February 22, 2008

Vancouver Writes 2008

I attended "Vancouver Writes" last night, hosted by the Vancouver International Writer's Festival (VIWF). Over a hundred of us, huddled in groups of ten around tables and paired up with published authors of apparent higher repute, wrote through spontaneous writing exercises. The tasks: choose ten words out of a bowl and create a prose piece, each person writing two sentences before passing paper and pen onto someone else. Or, pair up and choose three words from said bowl and come up with the best possible haiku. All the while a three piece jazz ensemble, named after Bukowski, seamlessly played through various arrangements of songs I'd never heard before--but still enjoyed.

Now I went to the same gig last year and had an absolute riot. The various writers: Nancy Lee, Steven Galloway, Miranda Pearson, Brad Cran to name a few, were charming and fun, putting on the requisite act of feigning interest in the minions around them. The food and drink were adequate, the prizes worth playing for, and the MC Billeh Nickerson was quite outrageous. The people at our table were electric and intelligent, witty, inspiring. It made for a wonderful evening.

This year, the whole event felt a little tired. While the music was good, the food and drink up to par with the previous year, the writers seemed less interested. Timothy Taylor did manage to spill his entire glass of wine on our table, which was good for a laugh. But most of the writers seemed preoccupied, more interested in picking up past conversation with one another than engaging with the "paying folk" at the tables. We appeared to be a trivial obstacle to their evening of socializing. Well, that's a little harsh, but you get the idea. There wasn't much of a connection, at least at our table.

Perhaps my cynicism stems from the poor efforts put out by some of the those who joined my table. One woman decided to personify a rainbow. Honestly, who does that? This isn't The Wizard of Oz. The word "rainbow" was drawn from the bowl (a bad enough plight already) and this silly woman, rather than work the word into setting or an abstraction, gave the rainbow a voice and had it speak to the characters. She did this after we'd established the opening line to be a quote from Flannery O'Connor (a name she'd never heard before). She did this with Miranda Pearson, yes the divine Miranda Pearson and her lovely voice who I wanted to bring home with me so she could read poetry out loud until I fell asleep, sitting at our table. I almost had a seizure. Not to mention that she used the adjective "haughty". It couldn't just be a talking rainbow. It had to be a haughty, talking rainbow. Thankfully there was a woman who shared my grief. She gave a brief rant afterwards that made my evening.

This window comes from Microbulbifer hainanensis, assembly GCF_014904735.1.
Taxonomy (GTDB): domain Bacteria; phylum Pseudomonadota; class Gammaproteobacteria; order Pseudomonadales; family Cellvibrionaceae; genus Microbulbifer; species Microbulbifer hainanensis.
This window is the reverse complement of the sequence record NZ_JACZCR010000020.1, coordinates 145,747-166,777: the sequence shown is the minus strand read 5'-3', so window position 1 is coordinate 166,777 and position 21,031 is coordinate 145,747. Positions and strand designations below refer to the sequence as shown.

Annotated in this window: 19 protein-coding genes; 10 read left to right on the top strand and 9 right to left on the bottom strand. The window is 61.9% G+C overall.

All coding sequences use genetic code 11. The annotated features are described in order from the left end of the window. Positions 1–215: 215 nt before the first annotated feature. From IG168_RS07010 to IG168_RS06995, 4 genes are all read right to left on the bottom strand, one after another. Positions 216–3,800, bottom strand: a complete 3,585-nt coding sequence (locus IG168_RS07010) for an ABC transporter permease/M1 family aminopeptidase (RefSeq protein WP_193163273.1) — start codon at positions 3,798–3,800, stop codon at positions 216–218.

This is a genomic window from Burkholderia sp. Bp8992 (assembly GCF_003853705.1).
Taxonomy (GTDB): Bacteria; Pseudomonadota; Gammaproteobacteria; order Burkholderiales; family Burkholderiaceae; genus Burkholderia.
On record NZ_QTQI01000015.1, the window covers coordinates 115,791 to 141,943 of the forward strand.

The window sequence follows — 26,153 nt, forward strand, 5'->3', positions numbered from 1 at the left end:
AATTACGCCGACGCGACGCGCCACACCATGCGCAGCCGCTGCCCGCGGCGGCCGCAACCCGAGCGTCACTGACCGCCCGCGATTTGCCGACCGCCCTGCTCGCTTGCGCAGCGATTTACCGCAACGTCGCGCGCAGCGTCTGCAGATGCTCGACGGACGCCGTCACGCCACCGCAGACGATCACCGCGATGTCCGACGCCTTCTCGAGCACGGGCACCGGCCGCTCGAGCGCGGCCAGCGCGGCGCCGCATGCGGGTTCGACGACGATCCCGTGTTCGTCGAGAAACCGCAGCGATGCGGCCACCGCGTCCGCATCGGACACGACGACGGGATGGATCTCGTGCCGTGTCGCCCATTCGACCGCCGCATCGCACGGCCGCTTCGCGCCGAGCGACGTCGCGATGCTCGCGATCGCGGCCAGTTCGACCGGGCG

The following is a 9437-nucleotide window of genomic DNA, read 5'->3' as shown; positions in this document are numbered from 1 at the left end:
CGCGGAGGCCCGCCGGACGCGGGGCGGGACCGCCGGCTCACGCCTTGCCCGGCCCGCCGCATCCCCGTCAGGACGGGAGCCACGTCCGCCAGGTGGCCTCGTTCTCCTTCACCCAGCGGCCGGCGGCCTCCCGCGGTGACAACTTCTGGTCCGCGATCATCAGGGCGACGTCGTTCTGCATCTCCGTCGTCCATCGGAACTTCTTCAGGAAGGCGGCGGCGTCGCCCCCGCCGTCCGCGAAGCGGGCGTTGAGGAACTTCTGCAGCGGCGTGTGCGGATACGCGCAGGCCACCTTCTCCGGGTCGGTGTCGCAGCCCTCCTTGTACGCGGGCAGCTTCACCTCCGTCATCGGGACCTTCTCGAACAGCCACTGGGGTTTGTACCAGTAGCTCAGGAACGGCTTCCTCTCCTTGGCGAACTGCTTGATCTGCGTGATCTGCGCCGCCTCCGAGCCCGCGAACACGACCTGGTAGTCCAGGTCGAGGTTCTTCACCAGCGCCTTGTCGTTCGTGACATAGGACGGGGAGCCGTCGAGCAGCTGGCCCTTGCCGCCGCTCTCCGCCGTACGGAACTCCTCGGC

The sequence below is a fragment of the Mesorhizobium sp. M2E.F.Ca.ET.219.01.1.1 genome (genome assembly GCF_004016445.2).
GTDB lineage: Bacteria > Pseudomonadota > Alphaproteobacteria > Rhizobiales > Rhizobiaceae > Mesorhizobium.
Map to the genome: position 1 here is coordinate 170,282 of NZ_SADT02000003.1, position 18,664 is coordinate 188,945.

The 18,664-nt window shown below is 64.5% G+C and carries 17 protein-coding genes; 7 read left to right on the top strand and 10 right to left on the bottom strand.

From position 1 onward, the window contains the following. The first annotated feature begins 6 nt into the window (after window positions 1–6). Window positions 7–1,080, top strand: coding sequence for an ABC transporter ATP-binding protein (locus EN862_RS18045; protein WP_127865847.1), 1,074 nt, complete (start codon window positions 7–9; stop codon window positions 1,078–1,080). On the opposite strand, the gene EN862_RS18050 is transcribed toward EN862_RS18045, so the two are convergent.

The tables that won were most deserving. Some impressive pieces emerged from these chaotic exercises. And yes I still laughed and snorted and made a general ass of myself as I'm prone to do in situations where I'm not quite comfortable. But Vancouver Writes 2008 was not as inspiring as 2007. I didn't walk away motivated to one day join the ranks of those "elite" writers who took turns gracing our tables. I walked away wondering about the sincerity of it all, whether these writers actually want others to succeed. Or whether it's all just a mechanism, a game to be played in order to keep people interested, keep people buying their books with the slight tease that maybe they too can one day be called an "author".

Yes, I'll go next year. I'm a glutton for a dangling carrot and the guise of potential. Not to mention Miranda Pearson...oh wait, I did already mention that. Maybe I should sign up as a volunteer.

Save This Page


Sam said...

There we were in our guild hall, clinking together mighty flagons of mead and toasting the latest orc hunt. Surely the minstrels will compose elaborate madrigals of our chivalrous adventures. Long live the Scriveners Guild!

Harry Tournemille said...

Couldn't have said it better myself.